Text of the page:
Cortlandt town officials used Republican New York State Senator Greg Ball’s visit to their town board meeting last night as an opportunity to ask him questions about Albany’s decisions that affect their town. Town Supervisor Linda Puglisi and council members asked him questions about the two percent property tax cap, cuts to Medicaid, hydrofracking and new grants.
The visit was Ball’s ninth stop on his Town Hall tour, which aims to visit all 22 towns in the state’s 40th District that he represents.
Councilman John Sloan ended the evening’s questions with a criticism of the state’s imposed two percent property tax cap.
“This was Albany’s idea and it is left to us and the school district to thrash it out,” Sloan told Ball. “It is going to cause meaningful anguish and will have negative consequences,” he added, noting that it most likely means that jobs and programs will have to be cut. “I think that it is callous.”
Senator Greg Ball responded by saying that while Cortlandt may be a fiscally conservative municipality; others around the state are not.
“You have been making tough decisions, but that has not been happening in all places.”
Ball added: "Even if we fundametnally disagree, I'm here to help. We have to do something about taxes. We're number one in all the wrong categories in this state. The dream of America home ownership is a nightmare. The tax structure is ripping communities apart. The property tax cap over time will bring an equilibrium."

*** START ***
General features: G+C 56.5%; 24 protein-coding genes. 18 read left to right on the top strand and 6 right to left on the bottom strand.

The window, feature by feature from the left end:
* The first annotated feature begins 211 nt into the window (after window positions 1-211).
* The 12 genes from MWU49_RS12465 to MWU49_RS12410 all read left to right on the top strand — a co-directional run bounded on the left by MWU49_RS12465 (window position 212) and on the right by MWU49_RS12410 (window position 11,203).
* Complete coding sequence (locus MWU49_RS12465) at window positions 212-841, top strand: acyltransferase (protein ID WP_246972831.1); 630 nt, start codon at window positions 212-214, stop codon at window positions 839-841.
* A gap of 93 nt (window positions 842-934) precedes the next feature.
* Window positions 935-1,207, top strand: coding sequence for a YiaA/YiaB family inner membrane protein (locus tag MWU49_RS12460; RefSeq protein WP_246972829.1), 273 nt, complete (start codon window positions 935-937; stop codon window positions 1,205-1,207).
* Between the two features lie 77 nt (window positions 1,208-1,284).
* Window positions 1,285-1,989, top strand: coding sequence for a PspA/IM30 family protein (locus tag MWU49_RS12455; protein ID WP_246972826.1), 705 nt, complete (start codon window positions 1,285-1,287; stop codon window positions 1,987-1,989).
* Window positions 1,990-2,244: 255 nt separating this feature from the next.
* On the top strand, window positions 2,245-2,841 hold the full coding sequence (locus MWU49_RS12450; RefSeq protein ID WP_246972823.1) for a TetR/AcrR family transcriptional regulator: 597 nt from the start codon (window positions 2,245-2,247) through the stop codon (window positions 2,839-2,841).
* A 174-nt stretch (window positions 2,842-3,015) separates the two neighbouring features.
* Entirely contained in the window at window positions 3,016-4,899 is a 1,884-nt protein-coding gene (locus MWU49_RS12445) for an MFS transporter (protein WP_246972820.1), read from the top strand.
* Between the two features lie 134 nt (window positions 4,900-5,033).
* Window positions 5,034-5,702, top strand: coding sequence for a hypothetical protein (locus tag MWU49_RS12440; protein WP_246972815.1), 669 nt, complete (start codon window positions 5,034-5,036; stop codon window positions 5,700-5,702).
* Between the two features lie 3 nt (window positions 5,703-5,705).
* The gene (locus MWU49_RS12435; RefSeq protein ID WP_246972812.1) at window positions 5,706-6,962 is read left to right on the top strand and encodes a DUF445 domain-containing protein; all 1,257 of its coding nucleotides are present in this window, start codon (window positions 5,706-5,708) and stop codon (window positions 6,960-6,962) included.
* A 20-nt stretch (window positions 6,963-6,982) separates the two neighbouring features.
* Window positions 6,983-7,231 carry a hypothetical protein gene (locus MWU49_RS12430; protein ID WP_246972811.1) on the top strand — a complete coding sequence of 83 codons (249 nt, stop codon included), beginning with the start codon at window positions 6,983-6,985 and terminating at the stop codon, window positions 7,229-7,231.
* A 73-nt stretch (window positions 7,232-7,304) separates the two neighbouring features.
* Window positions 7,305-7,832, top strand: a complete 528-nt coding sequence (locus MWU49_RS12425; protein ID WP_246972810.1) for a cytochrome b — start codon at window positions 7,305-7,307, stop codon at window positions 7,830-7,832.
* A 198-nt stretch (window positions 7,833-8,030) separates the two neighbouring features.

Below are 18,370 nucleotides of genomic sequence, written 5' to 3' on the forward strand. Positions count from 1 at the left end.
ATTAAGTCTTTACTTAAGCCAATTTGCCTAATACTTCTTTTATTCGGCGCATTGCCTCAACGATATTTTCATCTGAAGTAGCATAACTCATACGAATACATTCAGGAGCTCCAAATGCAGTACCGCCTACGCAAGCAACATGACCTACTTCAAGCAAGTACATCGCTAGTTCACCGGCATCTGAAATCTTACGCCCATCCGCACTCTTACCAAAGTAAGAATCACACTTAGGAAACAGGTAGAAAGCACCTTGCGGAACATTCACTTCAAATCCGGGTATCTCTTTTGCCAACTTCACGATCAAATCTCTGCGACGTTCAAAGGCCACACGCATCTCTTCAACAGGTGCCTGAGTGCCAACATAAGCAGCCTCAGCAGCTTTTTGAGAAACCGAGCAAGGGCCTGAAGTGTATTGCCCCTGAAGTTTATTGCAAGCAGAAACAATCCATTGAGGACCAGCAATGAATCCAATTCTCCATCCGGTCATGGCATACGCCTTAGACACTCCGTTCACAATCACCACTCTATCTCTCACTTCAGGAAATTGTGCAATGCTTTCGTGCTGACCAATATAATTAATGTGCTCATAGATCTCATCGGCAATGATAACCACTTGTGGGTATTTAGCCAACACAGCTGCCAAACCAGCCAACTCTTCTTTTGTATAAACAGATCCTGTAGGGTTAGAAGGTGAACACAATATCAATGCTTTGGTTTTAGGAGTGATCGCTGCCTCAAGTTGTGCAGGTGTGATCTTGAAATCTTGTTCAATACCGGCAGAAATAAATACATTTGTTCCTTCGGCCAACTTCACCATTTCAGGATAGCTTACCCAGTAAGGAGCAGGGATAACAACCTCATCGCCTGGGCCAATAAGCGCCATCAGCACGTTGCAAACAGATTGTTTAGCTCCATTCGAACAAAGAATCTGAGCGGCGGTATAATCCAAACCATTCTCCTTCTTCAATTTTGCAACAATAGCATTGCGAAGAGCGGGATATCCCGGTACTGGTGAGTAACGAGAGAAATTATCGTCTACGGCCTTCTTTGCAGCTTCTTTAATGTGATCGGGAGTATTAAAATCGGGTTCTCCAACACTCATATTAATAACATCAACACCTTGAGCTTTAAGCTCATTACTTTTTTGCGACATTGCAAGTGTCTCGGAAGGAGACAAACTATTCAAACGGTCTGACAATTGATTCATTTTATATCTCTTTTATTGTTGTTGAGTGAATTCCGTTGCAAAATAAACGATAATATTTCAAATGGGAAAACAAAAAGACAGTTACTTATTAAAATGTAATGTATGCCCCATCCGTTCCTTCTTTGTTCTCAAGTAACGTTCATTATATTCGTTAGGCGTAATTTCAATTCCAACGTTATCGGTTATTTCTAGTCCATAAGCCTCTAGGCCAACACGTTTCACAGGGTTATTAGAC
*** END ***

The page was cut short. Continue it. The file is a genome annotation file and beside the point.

Ball invited the board members to be part of an advisory board that will work to oversee the tax cap. Supervisor Puglisi told the senator that she would like for Cortlandt to be used as an example, as it has “implemented its own tax cap,” with an average of a .6 percent raise in taxes each year for the last twenty years, she said.
Puglisi also asked Ball what the status of hydrofracking was in the state senate, which he answered with a lengthy story about a trip he took to Pennsylvania earlier that day. He said he saw farmers and others who have been devastated by hydrofracking from contaminated water and wells. Ball said there are two sides to the issue, but “what I am suggesting is that we do not allow that, do not allow people to be devastated by it.”
The senator also discussed his record and views on mandate relief, the MTA Payroll tax, Albany reform, Homeland Security and Veteran’s issues, which you can read about on his website.
Supervisor Puglisi thanked the senator for helping in the fight to and for working to repeal the MTA Payroll tax, which costs the town $50,000 a year.
Following the meeting about ten community members met with Sen. Ball in the town’s conference room to ask about their specific concerns.
Senator Ball is scheduled to visit Peekskill's City Hall as part of his Town Hall Tour on Sept. 19.